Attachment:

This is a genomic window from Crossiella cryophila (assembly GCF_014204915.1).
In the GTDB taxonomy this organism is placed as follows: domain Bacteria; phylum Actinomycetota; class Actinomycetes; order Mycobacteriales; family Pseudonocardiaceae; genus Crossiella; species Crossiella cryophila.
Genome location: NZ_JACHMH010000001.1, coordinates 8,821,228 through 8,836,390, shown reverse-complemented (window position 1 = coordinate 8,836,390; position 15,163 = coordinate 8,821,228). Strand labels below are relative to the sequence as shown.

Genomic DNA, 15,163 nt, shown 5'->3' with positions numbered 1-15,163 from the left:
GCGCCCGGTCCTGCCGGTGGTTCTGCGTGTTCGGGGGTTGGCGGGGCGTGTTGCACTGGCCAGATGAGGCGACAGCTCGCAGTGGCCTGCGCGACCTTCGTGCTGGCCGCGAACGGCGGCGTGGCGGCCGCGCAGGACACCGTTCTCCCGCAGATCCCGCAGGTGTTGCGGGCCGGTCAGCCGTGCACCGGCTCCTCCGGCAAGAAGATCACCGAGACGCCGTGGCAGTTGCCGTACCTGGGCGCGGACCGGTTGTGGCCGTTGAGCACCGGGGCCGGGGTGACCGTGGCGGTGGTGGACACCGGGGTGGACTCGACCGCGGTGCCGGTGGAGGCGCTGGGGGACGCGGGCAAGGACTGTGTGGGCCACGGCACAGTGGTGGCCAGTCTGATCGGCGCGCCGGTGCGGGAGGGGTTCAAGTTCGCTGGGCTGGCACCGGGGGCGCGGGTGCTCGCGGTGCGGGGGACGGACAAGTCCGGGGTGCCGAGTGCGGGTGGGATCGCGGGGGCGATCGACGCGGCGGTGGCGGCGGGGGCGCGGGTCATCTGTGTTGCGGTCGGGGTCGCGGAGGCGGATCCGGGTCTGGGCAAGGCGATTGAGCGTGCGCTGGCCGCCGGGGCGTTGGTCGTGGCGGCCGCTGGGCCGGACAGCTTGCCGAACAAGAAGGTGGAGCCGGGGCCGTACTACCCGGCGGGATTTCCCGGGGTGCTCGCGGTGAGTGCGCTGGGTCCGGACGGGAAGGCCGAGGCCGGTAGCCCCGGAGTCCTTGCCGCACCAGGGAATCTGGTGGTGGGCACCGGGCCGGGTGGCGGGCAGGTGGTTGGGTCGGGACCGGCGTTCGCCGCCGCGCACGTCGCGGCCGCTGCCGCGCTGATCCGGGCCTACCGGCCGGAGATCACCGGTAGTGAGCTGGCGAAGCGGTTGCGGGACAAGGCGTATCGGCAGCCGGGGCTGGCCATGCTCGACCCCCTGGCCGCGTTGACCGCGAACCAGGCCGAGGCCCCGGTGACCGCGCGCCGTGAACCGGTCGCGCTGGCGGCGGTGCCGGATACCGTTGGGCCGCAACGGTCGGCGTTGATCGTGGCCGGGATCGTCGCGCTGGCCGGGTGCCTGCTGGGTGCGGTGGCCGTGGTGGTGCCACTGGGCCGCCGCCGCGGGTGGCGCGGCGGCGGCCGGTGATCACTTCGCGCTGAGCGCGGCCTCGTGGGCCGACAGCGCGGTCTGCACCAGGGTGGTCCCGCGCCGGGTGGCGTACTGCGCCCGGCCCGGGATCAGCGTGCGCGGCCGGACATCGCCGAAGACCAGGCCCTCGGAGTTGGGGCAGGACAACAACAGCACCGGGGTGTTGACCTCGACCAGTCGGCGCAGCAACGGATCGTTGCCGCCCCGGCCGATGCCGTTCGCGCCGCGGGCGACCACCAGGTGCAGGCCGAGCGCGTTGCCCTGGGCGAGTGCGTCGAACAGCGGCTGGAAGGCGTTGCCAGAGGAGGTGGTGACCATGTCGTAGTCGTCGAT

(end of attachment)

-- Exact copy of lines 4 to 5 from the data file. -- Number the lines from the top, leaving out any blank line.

Genomic DNA, 15,163 nt, shown 5'->3' with positions numbered 1-15,163 from the left:
GCGCCCGGTCCTGCCGGTGGTTCTGCGTGTTCGGGGGTTGGCGGGGCGTGTTGCACTGGCCAGATGAGGCGACAGCTCGCAGTGGCCTGCGCGACCTTCGTGCTGGCCGCGAACGGCGGCGTGGCGGCCGCGCAGGACACCGTTCTCCCGCAGATCCCGCAGGTGTTGCGGGCCGGTCAGCCGTGCACCGGCTCCTCCGGCAAGAAGATCACCGAGACGCCGTGGCAGTTGCCGTACCTGGGCGCGGACCGGTTGTGGCCGTTGAGCACCGGGGCCGGGGTGACCGTGGCGGTGGTGGACACCGGGGTGGACTCGACCGCGGTGCCGGTGGAGGCGCTGGGGGACGCGGGCAAGGACTGTGTGGGCCACGGCACAGTGGTGGCCAGTCTGATCGGCGCGCCGGTGCGGGAGGGGTTCAAGTTCGCTGGGCTGGCACCGGGGGCGCGGGTGCTCGCGGTGCGGGGGACGGACAAGTCCGGGGTGCCGAGTGCGGGTGGGATCGCGGGGGCGATCGACGCGGCGGTGGCGGCGGGGGCGCGGGTCATCTGTGTTGCGGTCGGGGTCGCGGAGGCGGATCCGGGTCTGGGCAAGGCGATTGAGCGTGCGCTGGCCGCCGGGGCGTTGGTCGTGGCGGCCGCTGGGCCGGACAGCTTGCCGAACAAGAAGGTGGAGCCGGGGCCGTACTACCCGGCGGGATTTCCCGGGGTGCTCGCGGTGAGTGCGCTGGGTCCGGACGGGAAGGCCGAGGCCGGTAGCCCCGGAGTCCTTGCCGCACCAGGGAATCTGGTGGTGGGCACCGGGCCGGGTGGCGGGCAGGTGGTTGGGTCGGGACCGGCGTTCGCCGCCGCGCACGTCGCGGCCGCTGCCGCGCTGATCCGGGCCTACCGGCCGGAGATCACCGGTAGTGAGCTGGCGAAGCGGTTGCGGGACAAGGCGTATCGGCAGCCGGGGCTGGCCATGCTCGACCCCCTGGCCGCGTTGACCGCGAACCAGGCCGAGGCCCCGGTGACCGCGCGCCGTGAACCGGTCGCGCTGGCGGCGGTGCCGGATACCGTTGGGCCGCAACGGTCGGCGTTGATCGTGGCCGGGATCGTCGCGCTGGCCGGGTGCCTGCTGGGTGCGGTGGCCGTGGTGGTGCCACTGGGCCGCCGCCGCGGGTGGCGCGGCGGCGGCCGGTGATCACTTCGCGCTGAGCGCGGCCTCGTGGGCCGACAGCGCGGTCTGCACCAGGGTGGTCCCGCGCCGGGTGGCGTACTGCGCCCGGCCCGGGATCAGCGTGCGCGGCCGGACATCGCCGAAGACCAGGCCCTCGGAGTTGGGGCAGGACAACAACAGCACCGGGGTGTTGACCTCGACCAGTCGGCGCAGCAACGGATCGTTGCCGCCCCGGCCGATGCCGTTCGCGCCGCGGGCGACCACCAGGTGCAGGCCGAGCGCGTTGCCCTGGGCGAGTGCGTCGAACAGCGGCTGGAAGGCGTTGCCAGAGGAGGTGGTGACCATGTCGTAGTCGTCGAT